Tom McIntyre Technical Admin
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    Yes, really nice and another low number. I suppose there is some mention of these in the finishing department records. I wonder how many were made?
     
  30. musicguy

    musicguy Registered User
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    One thing I do like about the Elgin design is the engraving of their name,
    or the word adjusted under the balance wheel. It's a nice look.





    Rob
     
  31. Larry Treiman

    Larry Treiman Registered User

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    Halligan tables, published by Ehrhardt, indicate that there were 2,098 grade 988 movements produced between 1912 and 1918, and that they were sold as "Chatelaine" watches. He mentions that they were repla ced by "Model 986" [sic]. There were 56,895 Grade 986, also a 6/0 open-face, 17-jewel movements produced between 1915 and 1923, and used primarily for the popular (at the time) convertible watches that could be worn as ladies bracelet (wrist) watches or, with the bracelet detached, with a neck chain or on a pin at the breast. The grade 986 was later replaced by the 986A, with 91,300 produced between 1922 and 1927. So much for the Hamilton 6/0 open-face movements (YAWN....it is after 2 AM....g'night all....knot responxibel f4or trypogapickl errroirs!


    Lar5ry

    (teh 5 is sorta sillent)

    "SUPLICAMOS SILENCIO EN BENEFICIO DE LOS QUE DESCANSAN"

    (sign in Mexican RR Pullman sleeping carzzzzzzzzzzzzzzzzzzzzz....
     
  32. roughbarked

    roughbarked Registered User

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    :) an entertaining thread. Thank you all. I agree that these are all lovely examples of watches made to please the fairer sex.

    I'm sure to want to add one to my collection should one ever come past my eye.
     
  33. Dr. Jon

    Dr. Jon Registered User
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    I suspect that these high grade pendant size watches were also intended as trial runs for high grade wristwatches which they suspected might be the next "thing" on the market. This may be why they were set up inhunting form.
     
  34. Tom McIntyre

    Tom McIntyre Technical Admin
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    That is why the 988 seems so remarkable to me and the reason I picked it up off Art's table originally. It is an open face watch with a second bit opposite the winding arbor.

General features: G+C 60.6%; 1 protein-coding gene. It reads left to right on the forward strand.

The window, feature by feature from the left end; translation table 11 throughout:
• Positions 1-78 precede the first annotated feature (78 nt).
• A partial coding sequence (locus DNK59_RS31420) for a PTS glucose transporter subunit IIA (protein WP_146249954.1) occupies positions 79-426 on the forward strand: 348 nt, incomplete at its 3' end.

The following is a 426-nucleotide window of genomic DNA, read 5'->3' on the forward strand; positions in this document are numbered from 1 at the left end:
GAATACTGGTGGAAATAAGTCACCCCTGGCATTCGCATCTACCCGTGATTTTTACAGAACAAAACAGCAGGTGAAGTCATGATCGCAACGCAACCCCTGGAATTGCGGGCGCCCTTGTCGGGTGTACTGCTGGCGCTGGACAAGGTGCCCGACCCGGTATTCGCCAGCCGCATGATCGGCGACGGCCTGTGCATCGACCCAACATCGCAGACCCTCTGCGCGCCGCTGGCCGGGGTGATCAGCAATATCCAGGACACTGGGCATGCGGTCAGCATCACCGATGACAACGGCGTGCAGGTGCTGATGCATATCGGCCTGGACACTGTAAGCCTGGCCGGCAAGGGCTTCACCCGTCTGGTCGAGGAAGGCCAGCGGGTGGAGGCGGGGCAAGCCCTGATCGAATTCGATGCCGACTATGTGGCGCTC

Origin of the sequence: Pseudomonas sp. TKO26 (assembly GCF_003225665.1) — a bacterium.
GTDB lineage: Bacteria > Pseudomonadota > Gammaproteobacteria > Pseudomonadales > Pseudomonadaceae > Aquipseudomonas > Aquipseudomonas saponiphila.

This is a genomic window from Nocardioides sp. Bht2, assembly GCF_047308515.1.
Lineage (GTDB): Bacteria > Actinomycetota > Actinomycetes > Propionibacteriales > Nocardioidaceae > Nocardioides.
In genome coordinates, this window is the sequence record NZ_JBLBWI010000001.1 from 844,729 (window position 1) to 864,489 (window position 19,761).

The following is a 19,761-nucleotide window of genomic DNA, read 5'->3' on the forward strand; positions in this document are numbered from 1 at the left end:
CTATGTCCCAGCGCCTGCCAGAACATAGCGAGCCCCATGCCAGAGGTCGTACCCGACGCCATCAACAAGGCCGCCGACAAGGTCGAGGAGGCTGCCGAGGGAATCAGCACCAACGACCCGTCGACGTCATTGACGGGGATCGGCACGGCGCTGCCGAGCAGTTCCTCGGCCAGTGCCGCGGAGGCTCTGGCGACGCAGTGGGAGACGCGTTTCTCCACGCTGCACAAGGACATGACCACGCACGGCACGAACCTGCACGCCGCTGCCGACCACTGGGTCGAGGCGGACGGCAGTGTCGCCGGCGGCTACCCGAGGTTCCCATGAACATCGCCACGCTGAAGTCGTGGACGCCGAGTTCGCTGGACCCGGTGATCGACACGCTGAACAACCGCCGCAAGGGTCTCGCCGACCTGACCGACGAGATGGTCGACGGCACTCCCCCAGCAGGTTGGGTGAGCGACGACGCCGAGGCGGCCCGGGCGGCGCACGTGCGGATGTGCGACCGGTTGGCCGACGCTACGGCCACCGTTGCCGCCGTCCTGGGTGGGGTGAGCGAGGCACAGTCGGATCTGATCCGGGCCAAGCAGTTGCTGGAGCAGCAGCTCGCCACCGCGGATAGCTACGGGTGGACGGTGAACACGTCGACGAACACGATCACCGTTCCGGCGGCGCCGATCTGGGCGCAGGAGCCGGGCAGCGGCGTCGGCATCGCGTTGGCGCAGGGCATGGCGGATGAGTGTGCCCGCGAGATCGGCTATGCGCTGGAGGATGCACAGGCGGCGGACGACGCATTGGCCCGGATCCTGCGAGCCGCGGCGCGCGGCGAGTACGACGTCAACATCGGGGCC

35. melr

    melr New Member

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    The Hamilton Grade Catalog states the 988 has serial numbers that range from 2000001 to 2002800, and a total production of 2,098 pieces. I'm trying to figure out how the movement shown here fits into the accepted serial number range and total production count. The movement looks like a 988, but it is outside the serial number range and shows up as a 986 in common database lookups. Is there something odd about this movement that makes it not a true 988? If it is a true 988, does this mean there are a few more rogue serial numbers that add to the count? View attachment 342939
     
  36. Tom McIntyre

    Tom McIntyre Technical Admin
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    Except in the case of forgeries, the watch tells the story.

    I think it is clearly a 988 even if the grade number were not engraved on it. The finish does not seem as high grade as the example I showed earlier. In particular, the plates have a very plain finish and the polished dished winding wheels are not present. I think the balance is also a lower grade. I cannot tell without the watch in hand, but the jewel settings may be composition instead of gold also.

    I would guess that an order was received with no stock on hand and another run was made.
     
  37. melr

    melr New Member

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    I've taken another photo. I didn't use flash with the first photo as I was more concerned with the serial number (since, based on the database, it is an anomaly and it shouldn't exist). Here's another photo with a little more attention paid to the movement itself. Perhaps this is a better representation. View attachment 343032

    If another run was made, how many do you think would have been made in that run? And how does this affect the total count for this grade?
     
  38. Spartcom5

    Spartcom5 Registered User

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    The minute arbor on my movement is snapped and won't be running for awhile!
     
  39. Jeff Hess

    Jeff Hess Super Moderator
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    Hi Larry,

    Could very well be true! But I think he was not implying that the plate design was copied, just that it was a really fine beautifully finished high grade attention-to-detail watch. I think he was speaking in general terms as to the beauty of these small ladies Hamiltons.

    Jeffrey P. Hess
     
  40. Bryan Eyring

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  41. Larry Treiman

    Larry Treiman Registered User